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Only Fools Skip Sensory Testing
March 29th 2022

Only Fools Skip Sensory Testing

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Launching a food product can be a daunting task. It requires time, money, insight, and ingenuity.  If one of those ingredients is in short supply, the product is likely to fail. As an analytical data provider, Mérieux NutriSciences supports product developers with insights on product quality and predictions of product success in the marketplace. 

Consumer Insights—find market niche, discover needs

When we want the unbiased truth, we are told to get our information from the horse’s mouth.  When we are evaluating the idea for a new product or we are trying to understand what problems consumers need solved it makes the most sense to go straight to the consumer. Focus groups can be used early on the in the product life cycle to understand what the market is looking for and a product currently exists that fits the bill. Further, focus groups can give insights into how consumers use products and what improvements they would like to see. 

Similarly, aroma and taste tests allow scientists to collect insights while consumers interact with the products in a controlled setting. Let’s take the evaluation of coffee for example. If researchers want to see how well a new hazelnut coffee is liked by consumers, we would want to control the serving temperature, the amount of sweetener added, and the brewing conditions. By controlling these factors we can confidently make decisions based on the data collected. If a formulation fairs well in this central location test, we may choose an in-home use test (IHUT) next. In an IHUT, panelists are sent home to use a product in their “natural habitat.” As you can imagine, if the product is hazelnut coffee, the preparation of that product may vary from consumer to consumer. Often, IHUTs are used as a secondary field test after success in a controlled central location test.

Sensory and Product Matching

Sensory testing is key for product matching. When one wants to match a product, the first step is understanding the most granular details of the eating experience. This includes the appearance, aroma, flavor, texture, mouthfeel, and aftertaste. Specific lexicons should be developed and used to describe products and the intensity of each attribute should be quantified. This can be done using a trained, expert descriptive analysis panel. These panelists have been trained to profile products in a highly detailed way. These details help product developers understand products a deep level and help them formulate and reformulate efficiently when trying to match a product. As prototypes evolve, they can each be compared to the target product and areas of adjustment can be identified. This use of descriptive analysis can dramatically shorten the time to market of product matches.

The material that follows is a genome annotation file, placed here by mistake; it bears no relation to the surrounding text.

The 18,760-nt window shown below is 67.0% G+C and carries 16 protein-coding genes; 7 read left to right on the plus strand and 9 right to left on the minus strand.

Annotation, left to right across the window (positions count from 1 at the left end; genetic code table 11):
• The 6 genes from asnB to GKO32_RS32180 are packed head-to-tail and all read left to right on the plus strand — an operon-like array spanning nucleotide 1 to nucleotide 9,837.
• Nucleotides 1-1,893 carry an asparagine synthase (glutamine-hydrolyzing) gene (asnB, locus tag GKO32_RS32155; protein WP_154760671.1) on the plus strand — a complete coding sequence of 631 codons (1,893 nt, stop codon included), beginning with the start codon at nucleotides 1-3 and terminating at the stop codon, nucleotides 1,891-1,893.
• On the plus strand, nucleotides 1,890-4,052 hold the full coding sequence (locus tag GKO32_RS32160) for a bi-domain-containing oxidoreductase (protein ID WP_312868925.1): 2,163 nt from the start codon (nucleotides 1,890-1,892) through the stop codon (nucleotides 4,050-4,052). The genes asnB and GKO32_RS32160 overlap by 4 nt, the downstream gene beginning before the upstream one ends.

Sensory and Shelf Life Studies

Sensory testing is just as important throughout a product shelf life as it is on day one. In shelf life studies, products are held at their specified storage temperature and the quality is monitored over time. The use of sensory in shelf life studies is the scientific version of the consumer gut-check: Does the product look ok? Does it smell ok? Does this still taste like it did the first day I opened it? Sensory can also detail what changes are happening over time and to what extent. This can clue product developers into how they can reformulate to create more robust products. 

Sensory and Quality Assurance

After creating a new product, developers must make sure that it can be scaled up without a loss of quality. When the final handover to production happens, product developers should be handing over more than just a formulation and processing specifications. They should also be handing over a clear and quantified sensory description of the gold standard of the product. Their colleagues in quality assurance are tasked with monitoring products coming off the line and thus they need a full and complete picture of what product development’s intended product. Often this handoff creates a knowledge gap and the gap results in a less than satisfied customer. Descriptive analysis can provide the clear and quantified sensory definition to be incorporated into the finished product’s specification. Thus, sensory testing is used at the beginning and end of product development.

As you can see, insights at the beginning, end, and throughout the product development lifecycle help to create amazing products that will not disappoint. Discovering market niches, favorite prototypes, and robust formulations cannot happen without insight from the consumer and the use of sensory data. Mérieux NutriSciences can provide this actionable data via consumer studies and trained expert panels. Contact Mérieux NutriSciences to understand why only fools skip sensory testing. 

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